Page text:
java.sql.Date sqlDate = java.sql.Date.valueOf( localDate );

…and…

LocalDate localDate = sqlDate.toLocalDate();

Placeholder value

Be wary of using 0000-00-00 as a placeholder value as shown in your Question’s code. Not all databases and other software can handle going back that far in time. I suggest using something like the commonly-used Unix/Posix epoch reference date of 1970, 1970-01-01.

LocalDate EPOCH_DATE = LocalDate.ofEpochDay( 0 ); // 1970-01-01 is day 0 in Epoch counting.

About java.time

The java.time framework is built into Java 8 and later. These classes supplant the troublesome old legacy date-time classes such as java.util.Date, Calendar, & SimpleDateFormat.

The Joda-Time project, now in maintenance mode, advises migration to the java.time classes.

To learn more, see the Oracle Tutorial. And search Stack Overflow for many examples and explanations. Specification is JSR 310.

You may exchange java.time objects directly with your database. Use a JDBC driver compliant with JDBC 4.2 or later. No need for strings, no need for java.sql.* classes.

Where to obtain the java.time classes?

The ThreeTen-Extra project extends java.time with additional classes. This project is a proving ground for possible future additions to java.time. You may find some useful classes here such as Interval, YearWeek, YearQuarter, and more.

3

The problem you're having is that you're passing incompatible formats from a formatted java.util.Date to construct an instance of java.sql.Date, which don't behave in the same way when using valueOf() since they use different formats.

I also can see that you're aiming to persist hours and minutes, and I think that you'd better change the data type to java.sql.Timestamp, which supports hours and minutes, along with changing your database field to DATETIME or similar (depending on your database vendor).

Anyways, if you want to change from java.util.Date to java.sql.Date, I suggest to use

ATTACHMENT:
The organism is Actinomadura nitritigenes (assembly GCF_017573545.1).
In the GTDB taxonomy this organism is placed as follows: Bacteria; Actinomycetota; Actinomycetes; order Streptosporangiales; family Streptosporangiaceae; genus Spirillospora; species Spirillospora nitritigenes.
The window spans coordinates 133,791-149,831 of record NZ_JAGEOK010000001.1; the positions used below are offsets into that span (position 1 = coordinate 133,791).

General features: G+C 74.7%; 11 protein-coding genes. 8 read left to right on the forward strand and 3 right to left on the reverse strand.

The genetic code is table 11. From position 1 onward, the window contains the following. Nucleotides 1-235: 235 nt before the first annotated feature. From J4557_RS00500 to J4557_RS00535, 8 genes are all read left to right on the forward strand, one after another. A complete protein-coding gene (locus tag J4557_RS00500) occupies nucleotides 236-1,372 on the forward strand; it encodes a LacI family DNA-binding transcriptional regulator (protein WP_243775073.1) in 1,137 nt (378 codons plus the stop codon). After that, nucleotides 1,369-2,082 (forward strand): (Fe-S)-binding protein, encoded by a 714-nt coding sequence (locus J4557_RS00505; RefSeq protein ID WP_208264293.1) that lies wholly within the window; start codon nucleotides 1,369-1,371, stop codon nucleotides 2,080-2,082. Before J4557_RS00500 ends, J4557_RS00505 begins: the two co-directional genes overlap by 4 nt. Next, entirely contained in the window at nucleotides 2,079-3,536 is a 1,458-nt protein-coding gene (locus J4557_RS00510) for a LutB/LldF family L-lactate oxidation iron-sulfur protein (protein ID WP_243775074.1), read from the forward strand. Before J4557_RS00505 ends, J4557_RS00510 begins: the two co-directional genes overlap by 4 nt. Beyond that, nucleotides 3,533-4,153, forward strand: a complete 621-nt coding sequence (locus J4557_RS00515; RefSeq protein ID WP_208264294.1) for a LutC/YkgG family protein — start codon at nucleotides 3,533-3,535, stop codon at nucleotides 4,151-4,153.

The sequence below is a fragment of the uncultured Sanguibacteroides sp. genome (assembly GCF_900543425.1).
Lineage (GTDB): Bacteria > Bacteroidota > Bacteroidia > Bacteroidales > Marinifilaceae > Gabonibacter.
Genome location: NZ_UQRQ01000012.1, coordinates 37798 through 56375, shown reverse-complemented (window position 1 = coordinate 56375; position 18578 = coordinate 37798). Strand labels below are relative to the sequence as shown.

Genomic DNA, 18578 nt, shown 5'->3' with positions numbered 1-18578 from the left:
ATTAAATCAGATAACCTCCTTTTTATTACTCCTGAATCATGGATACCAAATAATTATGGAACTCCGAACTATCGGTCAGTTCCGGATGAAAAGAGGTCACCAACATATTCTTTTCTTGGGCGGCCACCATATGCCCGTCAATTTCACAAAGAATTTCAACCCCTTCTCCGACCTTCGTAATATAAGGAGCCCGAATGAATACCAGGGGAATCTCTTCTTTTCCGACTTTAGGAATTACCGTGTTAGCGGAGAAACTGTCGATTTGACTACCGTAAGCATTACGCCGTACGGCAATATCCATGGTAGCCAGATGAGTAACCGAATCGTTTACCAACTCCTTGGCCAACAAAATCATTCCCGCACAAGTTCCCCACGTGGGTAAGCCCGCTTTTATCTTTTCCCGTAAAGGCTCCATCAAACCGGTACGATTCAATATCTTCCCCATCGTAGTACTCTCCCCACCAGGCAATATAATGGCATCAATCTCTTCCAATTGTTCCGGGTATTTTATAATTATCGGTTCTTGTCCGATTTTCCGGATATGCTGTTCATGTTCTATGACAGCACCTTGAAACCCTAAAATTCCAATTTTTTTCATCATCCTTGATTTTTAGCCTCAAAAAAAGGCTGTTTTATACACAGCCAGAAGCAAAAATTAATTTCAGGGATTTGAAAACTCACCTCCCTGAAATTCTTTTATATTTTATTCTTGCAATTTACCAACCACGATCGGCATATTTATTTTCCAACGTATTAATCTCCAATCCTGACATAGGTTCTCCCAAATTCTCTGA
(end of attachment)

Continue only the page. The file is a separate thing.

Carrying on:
java.util.Date date = Calendar.getInstance().getTime();
java.sql.Date sqlDate = new java.sql.Date(date.getTime()); 
// ... more code here
prs.setDate(sqlDate);
2

The docs explicitly says that java.sql.Date will throw:

  • IllegalArgumentException - if the date given is not in the JDBC date escape format (yyyy-[m]m-[d]d)

Also you shouldn't need to convert a date to a String then to a sql.date, this seems superfluous (and bug-prone!). Instead you could:

java.sql.Date sqlDate := new java.sql.Date(now.getTime());
prs.setDate(2, sqlDate);
prs.setDate(3, sqlDate);
1

If you want to add the current date into the database, I would avoid calculating the date in Java to begin with. Determining "now" on the Java (client) side leads to possible inconsistencies in the database if the client side is mis-configured, has the wrong time, wrong timezone, etc. Instead, the date can be set on the server side in a manner such as the following:

requestSQL = "INSERT INTO CREDIT_REQ_TITLE_ORDER ("   +
                "REQUEST_ID, ORDER_DT, FOLLOWUP_DT) " +
                "VALUES(?, SYSDATE, SYSDATE + 30)";

...

prs.setInt(1, new Integer(requestID));

This way, only one bind parameter is required and the dates are calculated on the server side will be consistent. Even better would be to add an insert trigger to CREDIT_REQ_TITLE_ORDER and have the trigger insert the dates. That can help enforce consistency between different client apps (for example, someone trying to do a fix via sqlplus.

  • Will this still allow Oracle to re-use the same execution plan. According to this link :- re-use of execution plan - which saves time in case or preparedStatements or bind variables works only if the SQL statement is exactly the same. If you put different values into the SQL statement, the database handles it like a different statement and recreates the execution plan. Will SYSDATE be treated as different value? Thanks! – JavaTec Dec 5 '16 at 20:43
  • 1
    @JavaTec The definitive answer would be to look in the sql cache and run a few tests. I no longer have an Oracle server available to do some testing, however, I do recall that the versions of Oracle I was using (<= 11g), a hash of the first n characters was used to check the sql cache to find the matching statement. Since the sql string submitted doesn't actually change, my guess would be that, yes, the same execution plan would be used. – Glenn Dec 6 '16 at 3:06
-1

Not sure, but what I think you're looking for is to create a java.util.Date from a String, then convert that java.util.Date to a java.sql.Date.

try this:

private static java.sql.Date getCurrentDate(String date) {

    java.util.Date today;
    java.sql.Date rv = null;
    try {

        SimpleDateFormat format = new SimpleDateFormat("dd-MM-yyyy");
        today = format.parse(date);
        rv = new java.sql.Date(today.getTime());
        System.out.println(rv.getTime());

    } catch (Exception e) {
        System.out.println("Exception: " + e.getMessage());
    } finally {
        return rv;
    }

}    

Will return a java.sql.Date object for setDate();

The function above will print out a long value:

1375934400000